Mold – The Problem and the Solution

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Mold – The Problem and the Solution

What is mold?

Mold is a type of fungus which is made up of small organisms that emit tiny spores to reproduce when they find any organic material that is wet. A mold spore may only start off small at around 10 microns in size, but they can grow anywhere given enough food, warmth, and humidity in the air to absorb water.

Mold grows year-round in any home – no matter how clean, as long as the temperature is above 40 degrees Fahrenheit, they can land, grow, and spread

Where does it grow?

As mentioned above, mold can grow anywhere in the right conditions and a typical basement can be the perfect home to collect and trap mold spores. If your basement gets wet easily after a storm, flood or even just an excess of indoor humidity then you could very well have issues with mold.

How what happens outside can affect you inside

Your home’s exterior is designed protect against nature’s forces. That includes water hammering at your home from rain, wind, snow, ice, and humidity in the heat of summer, but moisture is much harder to control outdoors than in.

Be aware of dark areas on your siding or fascia and areas on the north side of your home. Sunlight will not allow mold to take a hold, but the places hidden from the sun are the places to watch out for. These areas are also the locations to control moisture.

Sunlight is the savior from outdoor mold. Bright sunlight won’t allow mold to take a grip on your siding or fascia except for dark areas and the north side. These are the places to watch out for mold. They’re also the locations to control moisture. Some of the main outdoor moisture culprits are:

  • Rainwater on exposed walls
  • Blocked drains around your home
  • Standing water on ground and roof surfaces
  • Leaky downspouts and blocked gutters
  • Water wicking from vegetation planted too close to the building
  • Articles placed against the building that trap water and prevent evaporation
  • Porous siding materials like stucco and brick
  • Improper grading that allows water to slope toward the foundation
  • Large overhangs that shade walls and prevent sunlight exposure
  • Warm areas like duct and dryer vents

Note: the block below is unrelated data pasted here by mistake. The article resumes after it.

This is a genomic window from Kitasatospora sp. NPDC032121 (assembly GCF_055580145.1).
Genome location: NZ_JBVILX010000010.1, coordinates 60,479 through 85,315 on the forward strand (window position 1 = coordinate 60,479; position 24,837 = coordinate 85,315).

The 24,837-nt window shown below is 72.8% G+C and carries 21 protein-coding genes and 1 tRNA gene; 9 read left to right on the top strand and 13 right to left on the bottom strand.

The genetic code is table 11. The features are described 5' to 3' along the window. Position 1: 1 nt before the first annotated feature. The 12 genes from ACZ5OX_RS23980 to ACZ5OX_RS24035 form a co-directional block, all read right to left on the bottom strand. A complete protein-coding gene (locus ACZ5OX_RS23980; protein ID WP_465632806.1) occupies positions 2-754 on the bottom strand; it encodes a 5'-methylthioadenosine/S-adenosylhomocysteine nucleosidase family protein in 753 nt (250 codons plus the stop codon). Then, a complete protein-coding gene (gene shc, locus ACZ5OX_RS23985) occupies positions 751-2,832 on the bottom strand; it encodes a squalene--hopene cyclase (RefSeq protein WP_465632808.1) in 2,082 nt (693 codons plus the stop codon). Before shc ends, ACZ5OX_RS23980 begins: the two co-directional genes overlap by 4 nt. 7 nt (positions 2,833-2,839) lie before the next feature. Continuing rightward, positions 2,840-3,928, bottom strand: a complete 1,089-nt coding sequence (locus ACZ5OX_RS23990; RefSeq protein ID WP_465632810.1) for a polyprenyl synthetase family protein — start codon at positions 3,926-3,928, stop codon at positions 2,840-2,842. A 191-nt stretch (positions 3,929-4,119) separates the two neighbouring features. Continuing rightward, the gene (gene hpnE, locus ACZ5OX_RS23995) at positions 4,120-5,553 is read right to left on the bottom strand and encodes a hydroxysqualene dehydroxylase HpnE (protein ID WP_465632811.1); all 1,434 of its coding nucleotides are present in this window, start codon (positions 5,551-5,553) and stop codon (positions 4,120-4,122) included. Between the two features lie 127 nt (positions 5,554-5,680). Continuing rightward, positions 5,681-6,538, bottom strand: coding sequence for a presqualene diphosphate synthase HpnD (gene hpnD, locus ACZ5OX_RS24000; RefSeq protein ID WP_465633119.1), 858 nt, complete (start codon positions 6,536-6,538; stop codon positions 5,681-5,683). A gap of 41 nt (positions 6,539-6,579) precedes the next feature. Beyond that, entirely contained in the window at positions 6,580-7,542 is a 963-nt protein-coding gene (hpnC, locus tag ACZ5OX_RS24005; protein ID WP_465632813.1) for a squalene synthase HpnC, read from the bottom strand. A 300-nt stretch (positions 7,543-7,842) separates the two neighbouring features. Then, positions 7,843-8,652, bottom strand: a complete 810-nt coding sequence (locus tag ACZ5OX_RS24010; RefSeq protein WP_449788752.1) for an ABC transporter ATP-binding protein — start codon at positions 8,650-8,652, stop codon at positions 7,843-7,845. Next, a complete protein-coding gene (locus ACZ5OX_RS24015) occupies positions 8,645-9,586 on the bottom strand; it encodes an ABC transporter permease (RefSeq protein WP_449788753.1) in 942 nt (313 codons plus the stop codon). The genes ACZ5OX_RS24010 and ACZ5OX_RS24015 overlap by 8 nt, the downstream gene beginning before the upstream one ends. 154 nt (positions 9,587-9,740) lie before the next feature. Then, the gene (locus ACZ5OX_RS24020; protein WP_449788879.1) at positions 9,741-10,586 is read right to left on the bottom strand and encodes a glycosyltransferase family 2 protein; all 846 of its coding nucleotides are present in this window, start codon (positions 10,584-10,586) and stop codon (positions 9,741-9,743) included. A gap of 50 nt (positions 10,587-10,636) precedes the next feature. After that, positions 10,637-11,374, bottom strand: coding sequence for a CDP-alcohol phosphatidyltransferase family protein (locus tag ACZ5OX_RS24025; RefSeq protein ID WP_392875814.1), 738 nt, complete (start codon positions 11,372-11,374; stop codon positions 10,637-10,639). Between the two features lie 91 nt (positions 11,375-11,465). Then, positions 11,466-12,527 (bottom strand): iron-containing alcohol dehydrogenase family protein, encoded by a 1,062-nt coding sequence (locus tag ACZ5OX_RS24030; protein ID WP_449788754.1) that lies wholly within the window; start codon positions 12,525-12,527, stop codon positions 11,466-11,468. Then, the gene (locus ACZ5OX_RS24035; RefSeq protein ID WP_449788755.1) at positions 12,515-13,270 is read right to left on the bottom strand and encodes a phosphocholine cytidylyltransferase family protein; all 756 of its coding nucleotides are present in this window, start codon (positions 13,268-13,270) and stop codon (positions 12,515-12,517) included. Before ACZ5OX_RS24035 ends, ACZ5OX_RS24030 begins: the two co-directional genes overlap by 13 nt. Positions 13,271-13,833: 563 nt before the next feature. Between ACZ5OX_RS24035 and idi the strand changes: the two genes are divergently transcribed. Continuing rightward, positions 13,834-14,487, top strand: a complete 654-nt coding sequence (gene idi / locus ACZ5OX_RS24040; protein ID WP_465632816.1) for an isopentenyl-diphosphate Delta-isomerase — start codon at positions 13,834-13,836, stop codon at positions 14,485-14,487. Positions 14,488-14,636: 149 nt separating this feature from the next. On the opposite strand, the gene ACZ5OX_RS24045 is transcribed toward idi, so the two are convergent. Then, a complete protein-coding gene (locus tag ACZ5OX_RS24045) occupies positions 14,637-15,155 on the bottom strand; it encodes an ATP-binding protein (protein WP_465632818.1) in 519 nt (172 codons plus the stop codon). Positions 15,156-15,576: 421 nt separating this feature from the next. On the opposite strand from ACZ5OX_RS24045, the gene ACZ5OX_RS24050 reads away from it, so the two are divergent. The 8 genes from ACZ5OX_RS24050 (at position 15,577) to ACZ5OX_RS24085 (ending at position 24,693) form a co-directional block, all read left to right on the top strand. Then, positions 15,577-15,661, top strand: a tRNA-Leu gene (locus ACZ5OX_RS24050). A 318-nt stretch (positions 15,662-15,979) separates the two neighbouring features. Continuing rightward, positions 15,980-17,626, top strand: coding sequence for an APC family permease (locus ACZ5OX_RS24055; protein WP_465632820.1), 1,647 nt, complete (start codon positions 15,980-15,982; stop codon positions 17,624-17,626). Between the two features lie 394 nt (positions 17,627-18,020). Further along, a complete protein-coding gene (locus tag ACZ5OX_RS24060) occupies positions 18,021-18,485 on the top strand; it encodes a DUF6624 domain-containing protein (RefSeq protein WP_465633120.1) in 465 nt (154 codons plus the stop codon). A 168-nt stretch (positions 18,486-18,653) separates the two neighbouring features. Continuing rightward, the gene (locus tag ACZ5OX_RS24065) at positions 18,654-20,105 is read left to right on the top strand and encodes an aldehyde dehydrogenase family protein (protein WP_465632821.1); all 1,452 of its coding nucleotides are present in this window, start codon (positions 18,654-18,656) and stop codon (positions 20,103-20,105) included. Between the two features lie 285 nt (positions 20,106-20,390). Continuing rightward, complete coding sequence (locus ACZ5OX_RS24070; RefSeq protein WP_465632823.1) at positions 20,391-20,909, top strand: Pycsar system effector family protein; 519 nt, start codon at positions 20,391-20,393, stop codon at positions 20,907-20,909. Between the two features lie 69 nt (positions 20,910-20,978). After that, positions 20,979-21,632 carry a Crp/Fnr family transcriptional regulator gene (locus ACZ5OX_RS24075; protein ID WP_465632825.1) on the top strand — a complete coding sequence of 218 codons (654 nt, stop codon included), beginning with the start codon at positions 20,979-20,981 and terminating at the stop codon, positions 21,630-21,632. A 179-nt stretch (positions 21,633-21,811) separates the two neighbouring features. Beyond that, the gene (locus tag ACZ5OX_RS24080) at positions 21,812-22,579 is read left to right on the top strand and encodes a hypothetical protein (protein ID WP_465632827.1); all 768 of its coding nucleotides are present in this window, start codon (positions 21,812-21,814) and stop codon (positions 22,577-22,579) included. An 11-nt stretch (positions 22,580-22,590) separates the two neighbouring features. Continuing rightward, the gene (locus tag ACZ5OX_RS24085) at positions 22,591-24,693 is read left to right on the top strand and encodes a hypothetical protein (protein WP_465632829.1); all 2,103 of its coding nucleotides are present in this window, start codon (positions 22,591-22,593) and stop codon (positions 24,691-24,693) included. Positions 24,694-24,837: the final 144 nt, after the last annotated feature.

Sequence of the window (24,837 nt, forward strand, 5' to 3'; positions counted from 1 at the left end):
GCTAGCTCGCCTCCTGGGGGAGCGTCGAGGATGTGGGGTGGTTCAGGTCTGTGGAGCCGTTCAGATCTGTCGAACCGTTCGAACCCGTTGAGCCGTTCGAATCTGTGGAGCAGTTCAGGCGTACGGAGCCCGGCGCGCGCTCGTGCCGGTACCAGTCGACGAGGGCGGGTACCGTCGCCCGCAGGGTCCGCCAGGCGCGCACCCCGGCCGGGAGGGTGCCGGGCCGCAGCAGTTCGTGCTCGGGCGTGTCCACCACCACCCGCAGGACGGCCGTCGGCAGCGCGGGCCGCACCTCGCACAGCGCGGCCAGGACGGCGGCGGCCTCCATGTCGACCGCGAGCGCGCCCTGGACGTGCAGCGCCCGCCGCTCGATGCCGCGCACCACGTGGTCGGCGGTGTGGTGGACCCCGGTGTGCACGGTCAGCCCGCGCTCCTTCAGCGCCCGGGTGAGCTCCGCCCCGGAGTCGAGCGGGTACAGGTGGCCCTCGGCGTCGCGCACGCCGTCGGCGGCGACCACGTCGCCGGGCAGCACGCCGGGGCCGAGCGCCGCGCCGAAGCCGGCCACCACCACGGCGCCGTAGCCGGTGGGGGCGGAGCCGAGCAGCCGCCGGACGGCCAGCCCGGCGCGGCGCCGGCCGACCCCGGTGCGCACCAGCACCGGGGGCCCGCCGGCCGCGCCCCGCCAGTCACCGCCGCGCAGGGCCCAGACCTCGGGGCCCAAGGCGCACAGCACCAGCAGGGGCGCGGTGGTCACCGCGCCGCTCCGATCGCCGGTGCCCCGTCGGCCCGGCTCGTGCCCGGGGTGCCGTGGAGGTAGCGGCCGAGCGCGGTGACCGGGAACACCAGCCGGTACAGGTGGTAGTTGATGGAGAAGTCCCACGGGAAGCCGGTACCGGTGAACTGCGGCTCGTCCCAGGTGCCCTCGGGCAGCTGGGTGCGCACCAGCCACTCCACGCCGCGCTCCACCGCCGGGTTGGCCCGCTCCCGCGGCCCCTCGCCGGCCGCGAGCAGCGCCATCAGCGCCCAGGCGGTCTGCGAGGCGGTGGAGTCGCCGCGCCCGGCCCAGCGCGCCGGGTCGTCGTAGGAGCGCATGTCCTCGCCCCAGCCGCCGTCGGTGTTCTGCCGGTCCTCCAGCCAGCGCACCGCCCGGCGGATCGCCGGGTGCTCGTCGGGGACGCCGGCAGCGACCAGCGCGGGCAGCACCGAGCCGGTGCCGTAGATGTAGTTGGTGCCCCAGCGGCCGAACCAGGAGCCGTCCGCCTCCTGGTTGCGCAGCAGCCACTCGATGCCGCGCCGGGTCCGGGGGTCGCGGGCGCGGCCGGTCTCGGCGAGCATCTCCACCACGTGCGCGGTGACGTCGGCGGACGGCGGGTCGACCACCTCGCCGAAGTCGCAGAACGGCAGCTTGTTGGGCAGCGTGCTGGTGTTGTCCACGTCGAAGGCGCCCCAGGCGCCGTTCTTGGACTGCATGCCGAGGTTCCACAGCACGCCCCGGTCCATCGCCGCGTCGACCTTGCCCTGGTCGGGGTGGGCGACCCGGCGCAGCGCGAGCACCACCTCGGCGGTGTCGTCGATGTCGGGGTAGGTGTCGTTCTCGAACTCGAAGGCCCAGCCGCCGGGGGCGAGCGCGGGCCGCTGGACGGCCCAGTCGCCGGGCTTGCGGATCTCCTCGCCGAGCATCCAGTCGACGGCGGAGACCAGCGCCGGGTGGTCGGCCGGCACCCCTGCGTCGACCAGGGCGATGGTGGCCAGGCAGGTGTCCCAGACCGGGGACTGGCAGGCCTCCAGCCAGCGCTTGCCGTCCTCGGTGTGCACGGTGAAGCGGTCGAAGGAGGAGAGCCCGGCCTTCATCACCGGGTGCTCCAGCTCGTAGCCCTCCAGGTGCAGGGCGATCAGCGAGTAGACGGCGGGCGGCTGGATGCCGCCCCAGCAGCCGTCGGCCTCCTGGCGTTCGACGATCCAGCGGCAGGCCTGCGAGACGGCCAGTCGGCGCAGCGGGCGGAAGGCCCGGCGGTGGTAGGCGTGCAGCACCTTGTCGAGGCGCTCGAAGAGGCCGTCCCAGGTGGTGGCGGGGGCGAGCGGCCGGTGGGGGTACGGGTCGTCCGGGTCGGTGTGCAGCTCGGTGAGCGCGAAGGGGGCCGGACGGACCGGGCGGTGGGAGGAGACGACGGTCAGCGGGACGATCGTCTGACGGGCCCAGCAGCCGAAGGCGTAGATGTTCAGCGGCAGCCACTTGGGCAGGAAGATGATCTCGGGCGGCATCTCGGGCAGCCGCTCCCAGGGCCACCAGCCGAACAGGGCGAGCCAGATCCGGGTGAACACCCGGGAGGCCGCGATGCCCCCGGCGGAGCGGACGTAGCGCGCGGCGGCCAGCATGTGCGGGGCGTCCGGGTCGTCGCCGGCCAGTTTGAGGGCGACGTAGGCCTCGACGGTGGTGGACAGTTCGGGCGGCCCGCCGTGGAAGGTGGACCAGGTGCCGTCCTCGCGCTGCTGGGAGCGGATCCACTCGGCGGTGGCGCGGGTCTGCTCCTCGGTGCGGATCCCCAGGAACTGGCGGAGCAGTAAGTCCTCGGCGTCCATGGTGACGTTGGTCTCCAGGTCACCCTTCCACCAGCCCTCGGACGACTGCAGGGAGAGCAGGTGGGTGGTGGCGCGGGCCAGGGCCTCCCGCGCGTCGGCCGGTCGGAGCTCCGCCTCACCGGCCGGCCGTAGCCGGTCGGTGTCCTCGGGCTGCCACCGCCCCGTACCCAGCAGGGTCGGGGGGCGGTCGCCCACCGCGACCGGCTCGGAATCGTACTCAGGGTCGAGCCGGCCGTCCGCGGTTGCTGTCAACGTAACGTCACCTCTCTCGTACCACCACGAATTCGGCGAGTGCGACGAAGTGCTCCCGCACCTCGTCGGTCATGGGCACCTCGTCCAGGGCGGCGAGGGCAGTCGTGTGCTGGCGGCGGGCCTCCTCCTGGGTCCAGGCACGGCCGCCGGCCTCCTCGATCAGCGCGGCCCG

What does mold look like?

Black mold will often be slimy, and a dark color that shifts from green to black or even gray.

Another identifier is a yellow or pink stain on wallpaper, wood, or drywall. This could mean mold is growing in that area.

If you suspect you have mold, what should you do?

First, you need to stop the source of moisture to prevent it spreading any further if possible. If you need to hire a professional, we have an extensive list here.

You will need to remove any affected material such as carpet, wallpaper etc. If you are not hiring a professional to remove these items then you must ensure you are wearing personal protective equipment (PPE) such as a dust mask, protective eyewear, and gloves at the minimum.

If there are visible areas of mold on a hard surface that cannot be removed or replaced, you can remove it yourself with a commercial product or a solution with vinegar or bleach (no more than 1 cup (8 ounces) of bleach in 1 gallon of water).  Again, please ensure you are wearing PPE, and that the area is dried properly so the mold does not grow back. It is recommended you call a professional if you suspect a large area of mold, or if you have health issues that could be affected by the mold.

It is recommended that you schedule a mold test to check the air quality in your home. At Schaefer Inspection Service will take 3 air samples. One will be from the home’s exterior as a baseline. 2 additional samples will be taken inside the property at the most likely areas for the presence of mold.

Results are run at the laboratory and a written report of results will be provided. Your results will tell you the types of mold spores present in the home as well as the quantity of spores.

How to prevent mold

A good place to start is identifying any places where moisture may enter your basement or other vulnerable areas such as a bathroom or kitchen. Fill in any cracks with certain sealants.

Check your pipes, if you have leaks, not only are you losing money, but you are also encouraging moisture will help feed the mold spores.

Using a dehumidifier is highly recommended in basements to help reduce humidity levels. A good tip is to consider your basement square footage and moisture level and choose a dehumidifier that has enough capacity to work effectively in that area.

If you have your laundry appliances in the basement, ensure the area is well ventilated and you keep the filters and vents well maintained.

If you have standing water after a flood or storm then the faster you can remove this and drying the area with fans and dehumidifiers, the better chance you have of preventing mold from growing.